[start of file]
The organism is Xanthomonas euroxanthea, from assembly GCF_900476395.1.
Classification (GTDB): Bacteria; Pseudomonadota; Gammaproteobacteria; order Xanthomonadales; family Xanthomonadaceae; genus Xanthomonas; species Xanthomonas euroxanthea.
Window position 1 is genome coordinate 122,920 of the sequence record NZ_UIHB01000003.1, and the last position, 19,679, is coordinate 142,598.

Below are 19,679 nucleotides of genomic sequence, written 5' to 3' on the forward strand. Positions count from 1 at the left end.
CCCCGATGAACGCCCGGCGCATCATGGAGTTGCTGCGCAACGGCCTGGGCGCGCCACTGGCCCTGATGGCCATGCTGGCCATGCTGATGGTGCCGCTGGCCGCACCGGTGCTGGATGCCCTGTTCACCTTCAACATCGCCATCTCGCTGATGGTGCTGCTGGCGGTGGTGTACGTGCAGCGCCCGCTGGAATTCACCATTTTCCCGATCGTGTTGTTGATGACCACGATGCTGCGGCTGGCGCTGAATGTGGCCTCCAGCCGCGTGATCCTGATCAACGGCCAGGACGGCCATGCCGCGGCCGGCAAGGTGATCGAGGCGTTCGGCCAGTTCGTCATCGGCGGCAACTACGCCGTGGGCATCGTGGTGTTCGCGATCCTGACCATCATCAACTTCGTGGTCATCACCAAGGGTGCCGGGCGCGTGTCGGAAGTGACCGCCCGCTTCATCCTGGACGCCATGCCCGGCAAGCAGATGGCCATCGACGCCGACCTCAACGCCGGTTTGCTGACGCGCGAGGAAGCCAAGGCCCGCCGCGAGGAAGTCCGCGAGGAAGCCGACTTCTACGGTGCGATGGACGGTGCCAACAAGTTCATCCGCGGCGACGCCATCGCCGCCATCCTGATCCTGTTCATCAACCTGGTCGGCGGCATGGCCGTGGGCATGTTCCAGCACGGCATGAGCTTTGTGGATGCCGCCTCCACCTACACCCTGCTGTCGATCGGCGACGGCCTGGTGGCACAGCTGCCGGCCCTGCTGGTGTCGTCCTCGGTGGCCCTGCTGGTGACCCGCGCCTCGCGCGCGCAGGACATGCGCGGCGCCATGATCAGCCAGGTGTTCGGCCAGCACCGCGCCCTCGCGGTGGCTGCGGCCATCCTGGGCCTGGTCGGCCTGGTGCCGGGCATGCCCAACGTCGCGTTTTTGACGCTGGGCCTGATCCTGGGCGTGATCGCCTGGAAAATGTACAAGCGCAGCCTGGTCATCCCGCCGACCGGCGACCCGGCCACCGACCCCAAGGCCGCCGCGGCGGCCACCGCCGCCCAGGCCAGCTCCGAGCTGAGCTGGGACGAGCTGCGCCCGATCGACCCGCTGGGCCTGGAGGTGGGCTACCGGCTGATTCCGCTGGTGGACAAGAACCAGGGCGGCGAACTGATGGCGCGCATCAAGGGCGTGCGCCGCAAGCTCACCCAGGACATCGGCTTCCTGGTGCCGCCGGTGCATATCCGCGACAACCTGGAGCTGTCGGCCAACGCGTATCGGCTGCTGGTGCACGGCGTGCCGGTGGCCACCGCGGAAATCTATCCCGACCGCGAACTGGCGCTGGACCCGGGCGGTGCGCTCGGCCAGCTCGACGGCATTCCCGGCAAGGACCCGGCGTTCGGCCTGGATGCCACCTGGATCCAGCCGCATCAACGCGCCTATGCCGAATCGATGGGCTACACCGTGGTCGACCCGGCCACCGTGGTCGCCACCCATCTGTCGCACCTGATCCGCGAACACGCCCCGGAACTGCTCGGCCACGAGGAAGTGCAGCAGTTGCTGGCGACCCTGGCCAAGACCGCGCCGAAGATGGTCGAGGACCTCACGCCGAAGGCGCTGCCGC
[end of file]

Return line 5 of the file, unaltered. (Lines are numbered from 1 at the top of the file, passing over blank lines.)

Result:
CCCCGATGAACGCCCGGCGCATCATGGAGTTGCTGCGCAACGGCCTGGGCGCGCCACTGGCCCTGATGGCCATGCTGGCCATGCTGATGGTGCCGCTGGCCGCACCGGTGCTGGATGCCCTGTTCACCTTCAACATCGCCATCTCGCTGATGGTGCTGCTGGCGGTGGTGTACGTGCAGCGCCCGCTGGAATTCACCATTTTCCCGATCGTGTTGTTGATGACCACGATGCTGCGGCTGGCGCTGAATGTGGCCTCCAGCCGCGTGATCCTGATCAACGGCCAGGACGGCCATGCCGCGGCCGGCAAGGTGATCGAGGCGTTCGGCCAGTTCGTCATCGGCGGCAACTACGCCGTGGGCATCGTGGTGTTCGCGATCCTGACCATCATCAACTTCGTGGTCATCACCAAGGGTGCCGGGCGCGTGTCGGAAGTGACCGCCCGCTTCATCCTGGACGCCATGCCCGGCAAGCAGATGGCCATCGACGCCGACCTCAACGCCGGTTTGCTGACGCGCGAGGAAGCCAAGGCCCGCCGCGAGGAAGTCCGCGAGGAAGCCGACTTCTACGGTGCGATGGACGGTGCCAACAAGTTCATCCGCGGCGACGCCATCGCCGCCATCCTGATCCTGTTCATCAACCTGGTCGGCGGCATGGCCGTGGGCATGTTCCAGCACGGCATGAGCTTTGTGGATGCCGCCTCCACCTACACCCTGCTGTCGATCGGCGACGGCCTGGTGGCACAGCTGCCGGCCCTGCTGGTGTCGTCCTCGGTGGCCCTGCTGGTGACCCGCGCCTCGCGCGCGCAGGACATGCGCGGCGCCATGATCAGCCAGGTGTTCGGCCAGCACCGCGCCCTCGCGGTGGCTGCGGCCATCCTGGGCCTGGTCGGCCTGGTGCCGGGCATGCCCAACGTCGCGTTTTTGACGCTGGGCCTGATCCTGGGCGTGATCGCCTGGAAAATGTACAAGCGCAGCCTGGTCATCCCGCCGACCGGCGACCCGGCCACCGACCCCAAGGCCGCCGCGGCGGCCACCGCCGCCCAGGCCAGCTCCGAGCTGAGCTGGGACGAGCTGCGCCCGATCGACCCGCTGGGCCTGGAGGTGGGCTACCGGCTGATTCCGCTGGTGGACAAGAACCAGGGCGGCGAACTGATGGCGCGCATCAAGGGCGTGCGCCGCAAGCTCACCCAGGACATCGGCTTCCTGGTGCCGCCGGTGCATATCCGCGACAACCTGGAGCTGTCGGCCAACGCGTATCGGCTGCTGGTGCACGGCGTGCCGGTGGCCACCGCGGAAATCTATCCCGACCGCGAACTGGCGCTGGACCCGGGCGGTGCGCTCGGCCAGCTCGACGGCATTCCCGGCAAGGACCCGGCGTTCGGCCTGGATGCCACCTGGATCCAGCCGCATCAACGCGCCTATGCCGAATCGATGGGCTACACCGTGGTCGACCCGGCCACCGTGGTCGCCACCCATCTGTCGCACCTGATCCGCGAACACGCCCCGGAACTGCTCGGCCACGAGGAAGTGCAGCAGTTGCTGGCGACCCTGGCCAAGACCGCGCCGAAGATGGTCGAGGACCTCACGCCGAAGGCGCTGCCGC